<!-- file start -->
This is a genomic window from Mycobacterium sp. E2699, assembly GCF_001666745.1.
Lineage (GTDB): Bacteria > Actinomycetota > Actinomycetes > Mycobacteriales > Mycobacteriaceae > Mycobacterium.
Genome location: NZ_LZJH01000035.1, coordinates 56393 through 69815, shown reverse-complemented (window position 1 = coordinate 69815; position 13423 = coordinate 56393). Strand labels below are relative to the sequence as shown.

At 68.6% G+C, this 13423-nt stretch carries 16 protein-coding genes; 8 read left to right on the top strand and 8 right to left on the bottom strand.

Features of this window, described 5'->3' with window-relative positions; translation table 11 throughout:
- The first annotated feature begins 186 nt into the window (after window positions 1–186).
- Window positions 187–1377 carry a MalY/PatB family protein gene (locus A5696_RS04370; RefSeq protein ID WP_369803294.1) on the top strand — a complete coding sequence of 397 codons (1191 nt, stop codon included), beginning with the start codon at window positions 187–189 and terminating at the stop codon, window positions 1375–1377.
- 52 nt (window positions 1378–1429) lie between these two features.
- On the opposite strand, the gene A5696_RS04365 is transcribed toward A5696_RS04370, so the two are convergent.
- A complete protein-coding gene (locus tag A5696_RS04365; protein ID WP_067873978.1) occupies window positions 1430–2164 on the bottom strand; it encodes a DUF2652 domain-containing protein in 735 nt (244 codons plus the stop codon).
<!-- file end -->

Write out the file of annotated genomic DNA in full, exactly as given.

This is a genomic window from Mycobacterium sp. E2699, assembly GCF_001666745.1.
Lineage (GTDB): Bacteria > Actinomycetota > Actinomycetes > Mycobacteriales > Mycobacteriaceae > Mycobacterium.
Genome location: NZ_LZJH01000035.1, coordinates 56393 through 69815, shown reverse-complemented (window position 1 = coordinate 69815; position 13423 = coordinate 56393). Strand labels below are relative to the sequence as shown.

At 68.6% G+C, this 13423-nt stretch carries 16 protein-coding genes; 8 read left to right on the top strand and 8 right to left on the bottom strand.

Features of this window, described 5'->3' with window-relative positions; translation table 11 throughout:
- The first annotated feature begins 186 nt into the window (after window positions 1–186).
- Window positions 187–1377 carry a MalY/PatB family protein gene (locus A5696_RS04370; RefSeq protein ID WP_369803294.1) on the top strand — a complete coding sequence of 397 codons (1191 nt, stop codon included), beginning with the start codon at window positions 187–189 and terminating at the stop codon, window positions 1375–1377.
- 52 nt (window positions 1378–1429) lie between these two features.
- On the opposite strand, the gene A5696_RS04365 is transcribed toward A5696_RS04370, so the two are convergent.
- A complete protein-coding gene (locus tag A5696_RS04365; protein ID WP_067873978.1) occupies window positions 1430–2164 on the bottom strand; it encodes a DUF2652 domain-containing protein in 735 nt (244 codons plus the stop codon).